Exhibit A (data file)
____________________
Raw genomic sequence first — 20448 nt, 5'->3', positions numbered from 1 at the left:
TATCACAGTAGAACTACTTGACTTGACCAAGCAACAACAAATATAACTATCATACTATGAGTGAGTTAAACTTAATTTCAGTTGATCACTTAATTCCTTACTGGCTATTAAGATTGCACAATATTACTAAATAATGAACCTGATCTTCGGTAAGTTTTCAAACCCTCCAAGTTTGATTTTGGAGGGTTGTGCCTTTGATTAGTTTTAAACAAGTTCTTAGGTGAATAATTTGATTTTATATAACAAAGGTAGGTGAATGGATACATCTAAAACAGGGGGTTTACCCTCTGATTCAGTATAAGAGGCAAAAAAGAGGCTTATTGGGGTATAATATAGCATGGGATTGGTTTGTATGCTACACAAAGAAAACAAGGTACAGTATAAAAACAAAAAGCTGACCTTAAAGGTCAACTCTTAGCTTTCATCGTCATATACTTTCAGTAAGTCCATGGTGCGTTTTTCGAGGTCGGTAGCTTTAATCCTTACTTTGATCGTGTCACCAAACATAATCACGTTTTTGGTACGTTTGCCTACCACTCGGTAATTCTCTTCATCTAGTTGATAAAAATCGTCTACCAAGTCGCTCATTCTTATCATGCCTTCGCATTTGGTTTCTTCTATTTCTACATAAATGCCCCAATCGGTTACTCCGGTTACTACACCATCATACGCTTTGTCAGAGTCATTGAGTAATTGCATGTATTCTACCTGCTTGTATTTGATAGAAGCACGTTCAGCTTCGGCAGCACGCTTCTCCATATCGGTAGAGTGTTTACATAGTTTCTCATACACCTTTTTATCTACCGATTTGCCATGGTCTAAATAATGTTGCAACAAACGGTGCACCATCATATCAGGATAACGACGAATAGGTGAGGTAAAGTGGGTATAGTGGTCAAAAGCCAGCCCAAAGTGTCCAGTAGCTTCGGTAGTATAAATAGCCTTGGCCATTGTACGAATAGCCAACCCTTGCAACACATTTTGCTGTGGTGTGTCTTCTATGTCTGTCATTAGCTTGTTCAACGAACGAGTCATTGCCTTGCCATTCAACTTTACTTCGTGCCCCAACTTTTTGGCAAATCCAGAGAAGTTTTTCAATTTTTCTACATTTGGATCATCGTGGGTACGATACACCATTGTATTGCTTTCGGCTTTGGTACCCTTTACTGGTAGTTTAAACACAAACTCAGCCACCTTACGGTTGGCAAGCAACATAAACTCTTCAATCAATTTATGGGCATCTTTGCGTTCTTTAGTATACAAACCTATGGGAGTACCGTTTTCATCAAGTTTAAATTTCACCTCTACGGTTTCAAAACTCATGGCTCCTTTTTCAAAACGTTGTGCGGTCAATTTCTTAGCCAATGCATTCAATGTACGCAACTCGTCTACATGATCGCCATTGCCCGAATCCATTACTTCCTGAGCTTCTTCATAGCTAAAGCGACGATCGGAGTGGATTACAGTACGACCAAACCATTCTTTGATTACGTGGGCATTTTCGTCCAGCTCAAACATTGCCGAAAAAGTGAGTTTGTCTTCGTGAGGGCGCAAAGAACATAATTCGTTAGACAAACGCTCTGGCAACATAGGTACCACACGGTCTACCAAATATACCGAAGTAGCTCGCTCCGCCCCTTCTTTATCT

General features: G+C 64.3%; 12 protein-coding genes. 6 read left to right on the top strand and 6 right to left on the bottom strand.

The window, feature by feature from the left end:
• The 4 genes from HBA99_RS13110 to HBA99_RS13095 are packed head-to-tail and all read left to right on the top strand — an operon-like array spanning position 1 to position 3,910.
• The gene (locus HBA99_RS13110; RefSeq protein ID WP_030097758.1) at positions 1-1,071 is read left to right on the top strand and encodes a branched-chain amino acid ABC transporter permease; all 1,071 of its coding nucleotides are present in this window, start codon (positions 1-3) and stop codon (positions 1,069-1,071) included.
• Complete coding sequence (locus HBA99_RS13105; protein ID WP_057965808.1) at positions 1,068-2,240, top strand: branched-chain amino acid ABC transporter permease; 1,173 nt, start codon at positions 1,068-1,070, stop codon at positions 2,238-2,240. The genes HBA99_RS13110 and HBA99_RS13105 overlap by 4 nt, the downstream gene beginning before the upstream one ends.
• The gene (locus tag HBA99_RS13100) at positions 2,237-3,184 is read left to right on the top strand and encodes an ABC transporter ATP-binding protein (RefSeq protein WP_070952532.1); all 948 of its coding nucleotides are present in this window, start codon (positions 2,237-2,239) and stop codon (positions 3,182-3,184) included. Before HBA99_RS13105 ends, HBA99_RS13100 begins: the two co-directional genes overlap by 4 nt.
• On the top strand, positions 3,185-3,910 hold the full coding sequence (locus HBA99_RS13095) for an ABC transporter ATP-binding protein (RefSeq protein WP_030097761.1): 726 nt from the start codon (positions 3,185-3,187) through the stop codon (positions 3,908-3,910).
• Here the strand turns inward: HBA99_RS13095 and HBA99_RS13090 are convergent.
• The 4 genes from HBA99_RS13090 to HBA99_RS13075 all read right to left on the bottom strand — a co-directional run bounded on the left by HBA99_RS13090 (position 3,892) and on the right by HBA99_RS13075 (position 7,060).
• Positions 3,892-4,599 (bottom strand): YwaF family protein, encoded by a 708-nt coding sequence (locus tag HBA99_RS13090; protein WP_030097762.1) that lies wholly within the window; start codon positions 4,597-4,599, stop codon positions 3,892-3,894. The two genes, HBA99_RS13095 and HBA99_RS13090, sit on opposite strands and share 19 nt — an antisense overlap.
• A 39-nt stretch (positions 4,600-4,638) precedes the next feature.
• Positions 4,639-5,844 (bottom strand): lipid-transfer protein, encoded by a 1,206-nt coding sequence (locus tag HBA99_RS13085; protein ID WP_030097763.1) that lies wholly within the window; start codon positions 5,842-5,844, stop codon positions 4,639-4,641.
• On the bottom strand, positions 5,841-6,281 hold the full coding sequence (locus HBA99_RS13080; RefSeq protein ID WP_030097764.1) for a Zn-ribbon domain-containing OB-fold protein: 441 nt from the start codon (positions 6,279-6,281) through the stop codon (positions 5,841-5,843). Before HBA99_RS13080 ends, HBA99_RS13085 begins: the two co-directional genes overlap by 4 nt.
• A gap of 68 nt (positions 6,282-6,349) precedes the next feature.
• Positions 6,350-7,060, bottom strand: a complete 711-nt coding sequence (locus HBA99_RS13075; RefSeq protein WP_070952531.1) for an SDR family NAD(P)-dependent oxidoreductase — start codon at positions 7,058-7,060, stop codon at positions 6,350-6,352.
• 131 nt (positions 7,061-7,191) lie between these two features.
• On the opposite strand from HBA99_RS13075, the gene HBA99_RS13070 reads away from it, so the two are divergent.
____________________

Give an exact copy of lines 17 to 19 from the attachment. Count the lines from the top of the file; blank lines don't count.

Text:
• Positions 6,350-7,060, bottom strand: a complete 711-nt coding sequence (locus HBA99_RS13075; RefSeq protein WP_070952531.1) for an SDR family NAD(P)-dependent oxidoreductase — start codon at positions 7,058-7,060, stop codon at positions 6,350-6,352.
• 131 nt (positions 7,061-7,191) lie between these two features.
• On the opposite strand from HBA99_RS13075, the gene HBA99_RS13070 reads away from it, so the two are divergent.